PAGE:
Next, go to your Instacast client, hit the + button to add a new podcast, then click the link button in the upper left. Put your huffduffer podcast URL listed above and save.
That’s all there is to it, whenever you hear about an amazing episode of a podcast or someone you follow on twitter guest stars somewhere, add it to huffduffer, pop open your phone and enjoy.
Up until recently, my favorite text editor was TextMate, and I not only used it to write code for websites, I also used to write blog posts in it. It had this hard-to-find feature that would let you highlight a word, and turn it into a link that lead to whatever was in your clipboard (copy/pasted URLs). I started using Coda 2 more and more and missed this feature. When I asked the Panic guys about it, they explained it in a couple tweets and I made a little video to show you how to do it too:
- Make sure the sidebar is visible in your main window (check the View menu if it is not)
- Click the Home icon, then Clips
- Right-click to make a new Clip
- Type out the code for a link
- Click between the quote marks and put in the option for “Clipboard Contents”
- Click the area between the tags and select “Text Selection”
- Set a keystroke for it, I selected Control-Shift-a.
- Save it, and start blogging up a storm in Coda 2
As silly as this one feature is, I’ve found it has saved me gobs of time when writing long blog posts that have tons of links in them. You just switch to your browser tabs, hit copy, then add them as links in your text, and repeat. I end up using this feature 20x a day it seems so I wanted to make sure other people know how to do it too.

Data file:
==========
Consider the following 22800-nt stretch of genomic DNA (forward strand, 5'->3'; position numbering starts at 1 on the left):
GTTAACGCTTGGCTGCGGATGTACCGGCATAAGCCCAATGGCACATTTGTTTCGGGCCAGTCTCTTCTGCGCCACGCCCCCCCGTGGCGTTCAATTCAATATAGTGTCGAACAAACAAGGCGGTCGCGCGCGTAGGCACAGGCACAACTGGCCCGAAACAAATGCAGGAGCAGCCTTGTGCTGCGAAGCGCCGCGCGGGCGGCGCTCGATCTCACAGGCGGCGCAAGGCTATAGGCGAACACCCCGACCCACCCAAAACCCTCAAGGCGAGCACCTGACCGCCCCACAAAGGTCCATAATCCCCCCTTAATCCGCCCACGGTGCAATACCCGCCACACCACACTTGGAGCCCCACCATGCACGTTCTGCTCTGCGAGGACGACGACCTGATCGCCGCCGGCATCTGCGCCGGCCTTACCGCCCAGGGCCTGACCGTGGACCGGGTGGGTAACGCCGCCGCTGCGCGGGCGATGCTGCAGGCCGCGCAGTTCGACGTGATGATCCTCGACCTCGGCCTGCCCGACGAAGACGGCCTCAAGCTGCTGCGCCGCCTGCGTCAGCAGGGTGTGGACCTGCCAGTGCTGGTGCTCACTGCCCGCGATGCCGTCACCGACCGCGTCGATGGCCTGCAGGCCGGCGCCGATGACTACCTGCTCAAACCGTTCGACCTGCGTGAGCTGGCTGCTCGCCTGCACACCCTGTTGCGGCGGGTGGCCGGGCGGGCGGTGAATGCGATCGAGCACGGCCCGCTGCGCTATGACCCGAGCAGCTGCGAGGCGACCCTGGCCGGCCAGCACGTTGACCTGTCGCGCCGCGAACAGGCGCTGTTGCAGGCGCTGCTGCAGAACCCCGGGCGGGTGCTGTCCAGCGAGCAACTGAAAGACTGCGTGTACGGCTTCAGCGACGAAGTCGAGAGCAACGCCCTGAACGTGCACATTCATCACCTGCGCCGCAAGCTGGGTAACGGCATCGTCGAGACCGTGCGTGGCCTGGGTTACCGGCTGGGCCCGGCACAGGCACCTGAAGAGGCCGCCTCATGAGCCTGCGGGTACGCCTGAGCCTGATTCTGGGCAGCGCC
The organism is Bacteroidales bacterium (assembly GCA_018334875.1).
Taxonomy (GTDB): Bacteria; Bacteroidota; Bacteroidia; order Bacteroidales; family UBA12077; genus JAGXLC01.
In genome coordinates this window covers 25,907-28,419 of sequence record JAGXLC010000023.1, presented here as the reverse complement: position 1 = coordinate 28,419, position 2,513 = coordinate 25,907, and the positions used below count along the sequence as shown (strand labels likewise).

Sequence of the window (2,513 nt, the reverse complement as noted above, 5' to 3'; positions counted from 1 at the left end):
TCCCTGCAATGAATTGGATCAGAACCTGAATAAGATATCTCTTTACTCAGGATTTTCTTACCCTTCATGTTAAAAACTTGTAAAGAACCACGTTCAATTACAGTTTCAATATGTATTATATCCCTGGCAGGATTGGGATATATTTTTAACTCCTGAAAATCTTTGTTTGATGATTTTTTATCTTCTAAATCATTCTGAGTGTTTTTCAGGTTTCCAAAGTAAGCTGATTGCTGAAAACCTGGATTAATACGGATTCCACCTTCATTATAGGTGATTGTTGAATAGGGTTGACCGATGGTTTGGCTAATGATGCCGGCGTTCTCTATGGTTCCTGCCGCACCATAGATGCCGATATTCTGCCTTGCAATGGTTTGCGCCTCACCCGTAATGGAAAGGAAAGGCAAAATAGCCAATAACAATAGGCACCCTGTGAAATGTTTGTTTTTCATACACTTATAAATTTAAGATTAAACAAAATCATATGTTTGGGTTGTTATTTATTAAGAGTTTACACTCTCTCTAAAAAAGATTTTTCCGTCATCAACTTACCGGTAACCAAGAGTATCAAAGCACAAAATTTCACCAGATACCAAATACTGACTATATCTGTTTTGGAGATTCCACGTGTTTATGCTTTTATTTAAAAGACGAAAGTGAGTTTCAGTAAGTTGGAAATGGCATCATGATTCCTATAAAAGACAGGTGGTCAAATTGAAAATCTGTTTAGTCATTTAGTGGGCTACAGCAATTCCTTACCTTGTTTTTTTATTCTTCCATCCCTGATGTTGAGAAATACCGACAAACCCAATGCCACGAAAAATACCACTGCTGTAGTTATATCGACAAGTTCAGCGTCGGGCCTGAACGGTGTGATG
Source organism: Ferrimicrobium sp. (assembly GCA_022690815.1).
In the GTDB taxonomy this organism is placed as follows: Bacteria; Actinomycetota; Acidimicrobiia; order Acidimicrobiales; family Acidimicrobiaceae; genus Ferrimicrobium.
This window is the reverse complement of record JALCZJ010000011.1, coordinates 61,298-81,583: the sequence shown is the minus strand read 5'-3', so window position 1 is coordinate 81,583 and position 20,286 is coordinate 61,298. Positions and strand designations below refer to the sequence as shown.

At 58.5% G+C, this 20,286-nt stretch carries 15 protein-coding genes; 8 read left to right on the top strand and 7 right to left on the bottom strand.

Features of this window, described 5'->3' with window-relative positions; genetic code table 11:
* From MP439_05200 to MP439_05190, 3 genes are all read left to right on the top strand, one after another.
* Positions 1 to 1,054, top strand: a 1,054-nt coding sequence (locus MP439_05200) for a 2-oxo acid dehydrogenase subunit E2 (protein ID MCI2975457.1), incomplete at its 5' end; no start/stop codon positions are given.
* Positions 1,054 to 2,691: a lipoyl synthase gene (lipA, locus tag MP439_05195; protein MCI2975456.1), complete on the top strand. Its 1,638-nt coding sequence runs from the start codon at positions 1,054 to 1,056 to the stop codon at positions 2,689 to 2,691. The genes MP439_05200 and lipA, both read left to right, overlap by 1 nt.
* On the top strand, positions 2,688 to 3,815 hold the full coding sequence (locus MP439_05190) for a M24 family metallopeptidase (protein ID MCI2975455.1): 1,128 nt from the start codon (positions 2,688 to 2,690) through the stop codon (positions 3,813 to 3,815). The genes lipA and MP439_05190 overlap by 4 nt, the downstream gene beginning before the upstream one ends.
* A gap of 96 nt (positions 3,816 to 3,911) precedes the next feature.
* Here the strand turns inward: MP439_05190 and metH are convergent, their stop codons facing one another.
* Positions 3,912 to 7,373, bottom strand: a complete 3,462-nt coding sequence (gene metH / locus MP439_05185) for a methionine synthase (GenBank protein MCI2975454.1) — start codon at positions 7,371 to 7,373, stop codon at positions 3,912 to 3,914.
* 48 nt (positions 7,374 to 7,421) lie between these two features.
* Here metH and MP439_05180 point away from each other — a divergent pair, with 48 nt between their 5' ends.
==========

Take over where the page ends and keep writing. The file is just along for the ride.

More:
(you might want to view the video full screen to see it more clearly)
I've updated this with a lot more info over on my Fortuitous Blog: Everything I've learned about Podcasting
A lot of people ask me how I do the MetaFilter Podcast (warning: the podcast makes no sense to anyone outside of MetaFilter uberfans). I know they don't mean "how do you do it man, you're making magic over there every week!" but rather "what software and hardware does it take to make a decent sounding podcast?" After almost a year of regular podcasts and trying out different software and equipment, I've gotten the workflow down cold and I wanted to share the my way of making a good sounding podcast on the cheap. This works perfectly well for me being in Oregon and talking to my friend Jessamyn in Vermont over Skype, recording at both ends, then tossing it all into Garageband to complete the podcast. I read a lot of podcast how-tos when I set out to do my own, and almost all of them are mired in technical details about microphone quality and USB vs. mixer board audio wankery. Most every tutorial about doing a podcast interview focuses way too much on studio-like sound quality achieved through your equipment instead of through software and a bit of clever thinking. So without further ado: How to record a good podcast between two mac users on the cheap Software required:
- Skype (free)
- Call Recorder for Skype ($15/each or 3 for $30, plus free 30 day demo)
- Garageband (included with most Macs, or $79 for iLife)
- Logitech USB headset microphone ($35 from Amazon)